Abraham Lincoln Quotes

If God now wills the removal of a great wrong, and wills also that we of the North as well as you of the South, shall pay fairly for our complicity in that wrong, impartial history will find therein new cause to attest and revere the justice and goodness of God.
Abraham Lincoln (1809-1865), U.S. president. Letter to Albert G. Hodges, April 4, 1864. Collected Works of Abraham Lincoln, vol. 7, p. 282, Rutgers University Press (1953, 1990).
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I ... ran for Legislature [in 1832] ... and was beaten—the only time I have been beaten by the people.
Abraham Lincoln (1809-1865), U.S. president. letter to Jesse W. Fell, Dec. 20, 1859. Collected Works of Abraham Lincoln, vol. 3, p. 511, Rutgers University Press (1953, 1990).
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If the union of these States, and the liberties of this people, shall be lost, it is but little to any one man of fifty-two years of age, but a great deal to the thirty millions of people who inhabit these United States, and to their posterity in all coming time.
Abraham Lincoln (1809-1865), U.S. president. reply to Oliver P. Morton at Indianapolis, Indiana, Feb. 11, 1861. Collected Works of Abraham Lincoln, vol. 4, p. 194, Rutgers University Press (1953, 1990).
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He who does something at the head of one Regiment, will eclipse him who does nothing at the head of a hundred.
Abraham Lincoln (1809-1865), U.S. president. letter to David Hunter, Dec. 31, 1861. Collected Works of Abraham Lincoln, vol. 5, p. 85, Rutgers University Press (1953, 1990).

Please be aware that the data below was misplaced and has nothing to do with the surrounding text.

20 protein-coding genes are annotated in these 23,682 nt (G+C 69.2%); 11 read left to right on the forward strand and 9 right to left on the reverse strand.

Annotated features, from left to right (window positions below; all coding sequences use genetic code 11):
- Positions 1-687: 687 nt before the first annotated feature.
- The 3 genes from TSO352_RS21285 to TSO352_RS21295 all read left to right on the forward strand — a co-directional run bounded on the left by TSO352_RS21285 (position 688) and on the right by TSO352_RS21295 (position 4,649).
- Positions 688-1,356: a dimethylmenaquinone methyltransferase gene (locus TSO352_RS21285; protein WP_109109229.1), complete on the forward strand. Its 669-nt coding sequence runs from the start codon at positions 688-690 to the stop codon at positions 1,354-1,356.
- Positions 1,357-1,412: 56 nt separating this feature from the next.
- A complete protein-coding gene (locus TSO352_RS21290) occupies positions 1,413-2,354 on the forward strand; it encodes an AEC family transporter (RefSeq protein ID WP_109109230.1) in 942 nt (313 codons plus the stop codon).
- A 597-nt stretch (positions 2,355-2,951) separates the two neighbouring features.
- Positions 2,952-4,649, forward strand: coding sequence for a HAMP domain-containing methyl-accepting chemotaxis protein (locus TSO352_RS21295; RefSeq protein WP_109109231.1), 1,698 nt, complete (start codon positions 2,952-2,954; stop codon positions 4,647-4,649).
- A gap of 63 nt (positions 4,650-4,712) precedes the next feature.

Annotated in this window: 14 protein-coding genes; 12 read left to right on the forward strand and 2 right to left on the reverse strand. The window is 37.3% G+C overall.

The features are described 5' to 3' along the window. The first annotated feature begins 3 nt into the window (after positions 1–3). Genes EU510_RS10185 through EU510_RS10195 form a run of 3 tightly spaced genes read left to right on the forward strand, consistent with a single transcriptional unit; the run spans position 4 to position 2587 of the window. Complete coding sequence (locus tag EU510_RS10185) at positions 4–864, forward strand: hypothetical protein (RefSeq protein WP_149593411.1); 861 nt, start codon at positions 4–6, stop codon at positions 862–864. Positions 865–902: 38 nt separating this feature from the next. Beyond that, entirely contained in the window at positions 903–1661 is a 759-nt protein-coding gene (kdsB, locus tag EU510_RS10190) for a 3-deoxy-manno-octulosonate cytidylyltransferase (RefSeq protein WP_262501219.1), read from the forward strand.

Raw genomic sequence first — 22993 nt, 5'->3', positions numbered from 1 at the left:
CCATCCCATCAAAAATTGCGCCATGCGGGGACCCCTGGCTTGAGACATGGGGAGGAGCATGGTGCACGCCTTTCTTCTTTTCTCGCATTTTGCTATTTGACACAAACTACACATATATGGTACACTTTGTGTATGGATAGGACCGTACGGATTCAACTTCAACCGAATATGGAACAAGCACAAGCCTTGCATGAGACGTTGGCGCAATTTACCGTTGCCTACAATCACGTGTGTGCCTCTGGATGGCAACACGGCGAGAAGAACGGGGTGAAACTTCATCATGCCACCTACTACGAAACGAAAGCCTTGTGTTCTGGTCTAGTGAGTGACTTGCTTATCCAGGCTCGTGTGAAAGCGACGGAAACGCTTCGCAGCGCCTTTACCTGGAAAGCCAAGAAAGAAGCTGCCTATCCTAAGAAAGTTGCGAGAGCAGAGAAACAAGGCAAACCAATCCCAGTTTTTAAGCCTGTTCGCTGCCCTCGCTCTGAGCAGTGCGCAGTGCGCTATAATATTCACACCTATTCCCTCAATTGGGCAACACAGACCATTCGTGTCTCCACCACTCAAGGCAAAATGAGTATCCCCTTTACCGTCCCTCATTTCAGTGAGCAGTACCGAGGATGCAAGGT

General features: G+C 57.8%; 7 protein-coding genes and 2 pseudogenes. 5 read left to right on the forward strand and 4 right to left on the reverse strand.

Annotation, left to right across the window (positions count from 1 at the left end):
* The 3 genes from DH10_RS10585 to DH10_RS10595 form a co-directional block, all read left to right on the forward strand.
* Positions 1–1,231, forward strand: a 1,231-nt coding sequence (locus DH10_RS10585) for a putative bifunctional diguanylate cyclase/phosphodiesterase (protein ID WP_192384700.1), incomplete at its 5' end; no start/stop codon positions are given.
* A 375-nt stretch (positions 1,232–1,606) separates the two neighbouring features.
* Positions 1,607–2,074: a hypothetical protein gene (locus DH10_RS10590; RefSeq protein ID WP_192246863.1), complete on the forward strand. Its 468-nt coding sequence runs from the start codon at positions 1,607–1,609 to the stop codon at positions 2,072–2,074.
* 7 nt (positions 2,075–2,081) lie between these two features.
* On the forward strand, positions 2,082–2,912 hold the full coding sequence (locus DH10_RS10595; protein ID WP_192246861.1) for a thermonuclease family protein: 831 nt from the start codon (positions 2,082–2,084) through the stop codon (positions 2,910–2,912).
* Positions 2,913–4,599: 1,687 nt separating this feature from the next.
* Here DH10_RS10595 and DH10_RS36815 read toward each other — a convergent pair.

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I want in all cases to do right.
Abraham Lincoln (1809-1865), U.S. president. letter to Mary S. Owens, Aug. 16, 1837. Collected Works of Abraham Lincoln, vol. 1, p. 94, Rutgers University Press (1953, 1990).
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Our strife pertains to ourselves—to the passing generations of men; and it can, without convulsion, be hushed forever with the passing of one generation.
Abraham Lincoln (1809-1865), U.S. president. annual message to Congress, Dec. 1, 1862. Collected Works of Abraham Lincoln, vol. 5, p. 529, Rutgers University Press (1953, 1990).
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We accepted this war for an object, a worthy object, and the war will end when that object is attained. Under God, I hope it never will until that time.
Abraham Lincoln (1809-1865), U.S. president. Speech at Great Central Sanitary Fair, Philadelphia, Pennsylvania, June 16, 1864. Collected Works of Abraham Lincoln, vol. 7, p. 395, Rutgers University Press (1953, 1990).
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Now, and ever, I shall do all in my power for peace, consistently with the maintenance of government.
Abraham Lincoln (1809-1865), U.S. president. letter to Thomas H. Hicks and George W. Brown, Apr. 20, 1861. Collected Works of Abraham Lincoln, vol. 4, p. 340, Rutgers University Press (1953, 1990).
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I find quite as much material for a lecture in those points wherein I have failed, as in those wherein I have been moderately successful.
Abraham Lincoln (1809-1865), U.S. president. Fragment: notes for a law lecture, July 1, 1850? Collected Works of Abraham Lincoln, vol. 2, p. 81, Rutgers University Press (1953, 1990).
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We must work earnestly in the best light He gives us.
Abraham Lincoln (1809-1865), U.S. president. Letter to Eliza P. Gurney, September 4, 1864. Collected Works of Abraham Lincoln, vol. 7, p. 535, Rutgers University Press (1953, 1990).
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